Thursday, February 16, 2012
Has American Aristocracy Created a Monarchy?
Is the American presidency being transformed into a quasi-monarchy? What else do you call it when 196 enormously rich people can use their money to elect the president of their choice?
At a time when it’s become a cliché to say that Occupy Wall Street has changed the nation’s political conversation — drawing long overdue attention to the struggles of the 99 percent — electoral politics and the 2012 presidential election have become almost exclusively defined by the 1 percent. Or, to be more precise, the .0000063 percent. Those are the 196 individual donors who have provided nearly 80 percent of the money raised by super PACs in 2011 by giving $100,000 or more each.
These political action committees, spawned by the Supreme Court’s 5-4 Citizens United decision in January 2010, can raise unlimited amounts of money from individuals, corporations or unions for the purpose of supporting or opposing a political candidate. In theory, super PACs are legally prohibited from coordinating directly with a candidate, though in practice they’re just a murkier extension of political campaigns, performing all the functions of a traditional campaign without any of the corresponding accountability.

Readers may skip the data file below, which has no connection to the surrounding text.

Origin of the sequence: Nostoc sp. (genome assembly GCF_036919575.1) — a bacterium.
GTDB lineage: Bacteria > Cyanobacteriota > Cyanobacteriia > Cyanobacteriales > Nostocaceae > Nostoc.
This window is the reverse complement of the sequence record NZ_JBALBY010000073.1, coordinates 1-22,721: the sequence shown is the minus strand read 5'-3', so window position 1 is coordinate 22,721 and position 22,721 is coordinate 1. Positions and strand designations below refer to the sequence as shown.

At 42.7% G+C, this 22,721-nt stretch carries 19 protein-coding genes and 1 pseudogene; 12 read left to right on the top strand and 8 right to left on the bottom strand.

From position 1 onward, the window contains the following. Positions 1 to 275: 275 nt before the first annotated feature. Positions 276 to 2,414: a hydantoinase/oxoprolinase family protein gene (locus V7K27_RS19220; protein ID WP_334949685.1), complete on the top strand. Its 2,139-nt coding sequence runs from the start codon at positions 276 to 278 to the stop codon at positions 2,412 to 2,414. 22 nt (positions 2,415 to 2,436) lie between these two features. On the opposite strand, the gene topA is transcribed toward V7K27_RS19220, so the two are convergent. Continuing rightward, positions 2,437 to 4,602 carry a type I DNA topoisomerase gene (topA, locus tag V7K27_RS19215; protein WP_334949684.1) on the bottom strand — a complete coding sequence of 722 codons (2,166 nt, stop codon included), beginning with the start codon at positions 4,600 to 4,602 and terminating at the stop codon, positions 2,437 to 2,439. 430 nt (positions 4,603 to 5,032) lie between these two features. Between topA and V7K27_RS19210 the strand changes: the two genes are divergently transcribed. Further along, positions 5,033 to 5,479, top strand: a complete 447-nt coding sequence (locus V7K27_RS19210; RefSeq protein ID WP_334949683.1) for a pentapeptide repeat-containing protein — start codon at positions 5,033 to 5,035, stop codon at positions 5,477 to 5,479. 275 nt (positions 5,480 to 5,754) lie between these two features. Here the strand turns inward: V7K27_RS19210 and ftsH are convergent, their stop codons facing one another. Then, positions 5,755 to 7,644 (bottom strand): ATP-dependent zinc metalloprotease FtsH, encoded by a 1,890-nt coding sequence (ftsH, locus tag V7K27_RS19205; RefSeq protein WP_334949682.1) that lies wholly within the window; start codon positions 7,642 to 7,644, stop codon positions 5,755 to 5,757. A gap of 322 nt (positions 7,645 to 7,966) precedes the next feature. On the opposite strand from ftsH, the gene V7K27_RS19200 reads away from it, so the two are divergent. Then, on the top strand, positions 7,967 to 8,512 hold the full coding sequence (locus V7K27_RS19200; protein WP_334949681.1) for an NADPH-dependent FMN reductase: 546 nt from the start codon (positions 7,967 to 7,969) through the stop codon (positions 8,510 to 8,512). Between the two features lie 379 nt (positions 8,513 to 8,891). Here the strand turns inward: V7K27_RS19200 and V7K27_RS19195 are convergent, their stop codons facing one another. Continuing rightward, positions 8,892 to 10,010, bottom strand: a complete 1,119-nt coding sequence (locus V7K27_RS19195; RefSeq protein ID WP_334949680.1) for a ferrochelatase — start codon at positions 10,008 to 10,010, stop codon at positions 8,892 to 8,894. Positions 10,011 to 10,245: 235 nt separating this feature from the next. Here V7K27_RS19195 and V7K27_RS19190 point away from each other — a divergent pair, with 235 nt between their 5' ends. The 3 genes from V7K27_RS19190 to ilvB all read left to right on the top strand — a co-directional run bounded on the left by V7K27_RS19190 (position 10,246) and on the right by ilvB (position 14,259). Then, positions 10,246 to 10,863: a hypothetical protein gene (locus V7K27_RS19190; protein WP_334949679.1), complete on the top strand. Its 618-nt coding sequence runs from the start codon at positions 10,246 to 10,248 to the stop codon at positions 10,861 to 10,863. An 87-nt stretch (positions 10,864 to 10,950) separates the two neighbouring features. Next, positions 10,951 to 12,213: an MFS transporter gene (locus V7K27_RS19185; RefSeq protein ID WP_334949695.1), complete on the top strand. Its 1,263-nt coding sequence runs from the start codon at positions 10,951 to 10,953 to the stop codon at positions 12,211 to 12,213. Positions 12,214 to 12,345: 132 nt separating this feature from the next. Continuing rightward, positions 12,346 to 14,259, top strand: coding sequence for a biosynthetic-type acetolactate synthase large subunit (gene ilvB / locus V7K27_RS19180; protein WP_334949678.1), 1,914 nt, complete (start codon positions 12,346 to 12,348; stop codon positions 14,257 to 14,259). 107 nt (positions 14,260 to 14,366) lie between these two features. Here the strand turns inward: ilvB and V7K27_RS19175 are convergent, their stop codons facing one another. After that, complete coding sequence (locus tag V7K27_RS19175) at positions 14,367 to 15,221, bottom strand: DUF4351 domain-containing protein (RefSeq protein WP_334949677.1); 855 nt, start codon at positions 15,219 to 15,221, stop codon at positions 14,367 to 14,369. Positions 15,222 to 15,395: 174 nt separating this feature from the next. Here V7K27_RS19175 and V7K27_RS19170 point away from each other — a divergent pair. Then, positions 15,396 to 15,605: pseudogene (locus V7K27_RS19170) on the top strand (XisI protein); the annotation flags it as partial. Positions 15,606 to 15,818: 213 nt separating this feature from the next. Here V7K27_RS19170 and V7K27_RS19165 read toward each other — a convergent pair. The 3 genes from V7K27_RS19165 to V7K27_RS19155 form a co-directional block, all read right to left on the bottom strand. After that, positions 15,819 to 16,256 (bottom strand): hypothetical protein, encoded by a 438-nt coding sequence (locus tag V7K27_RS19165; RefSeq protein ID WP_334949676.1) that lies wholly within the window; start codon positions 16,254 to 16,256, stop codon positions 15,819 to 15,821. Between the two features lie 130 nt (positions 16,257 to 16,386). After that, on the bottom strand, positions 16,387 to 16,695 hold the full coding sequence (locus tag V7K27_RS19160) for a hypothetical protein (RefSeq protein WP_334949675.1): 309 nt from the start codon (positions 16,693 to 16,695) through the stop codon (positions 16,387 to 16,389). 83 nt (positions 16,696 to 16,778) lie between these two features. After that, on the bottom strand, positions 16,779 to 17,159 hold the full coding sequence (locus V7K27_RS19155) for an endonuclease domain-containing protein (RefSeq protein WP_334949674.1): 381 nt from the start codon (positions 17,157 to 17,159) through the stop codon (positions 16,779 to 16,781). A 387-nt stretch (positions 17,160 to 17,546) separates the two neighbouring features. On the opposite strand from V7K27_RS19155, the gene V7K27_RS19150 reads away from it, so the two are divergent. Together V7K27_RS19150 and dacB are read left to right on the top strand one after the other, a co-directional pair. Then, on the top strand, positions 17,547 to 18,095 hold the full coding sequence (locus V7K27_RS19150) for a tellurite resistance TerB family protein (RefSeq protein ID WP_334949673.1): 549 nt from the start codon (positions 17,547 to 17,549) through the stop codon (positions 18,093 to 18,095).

Of course their money doesn't stop at the White House. They're also vying to skew Congress their way and the success of backroom organizations like APEC shows they're winning, big time. This is, effectively, the rise of corporatism to displace democracy in the United States.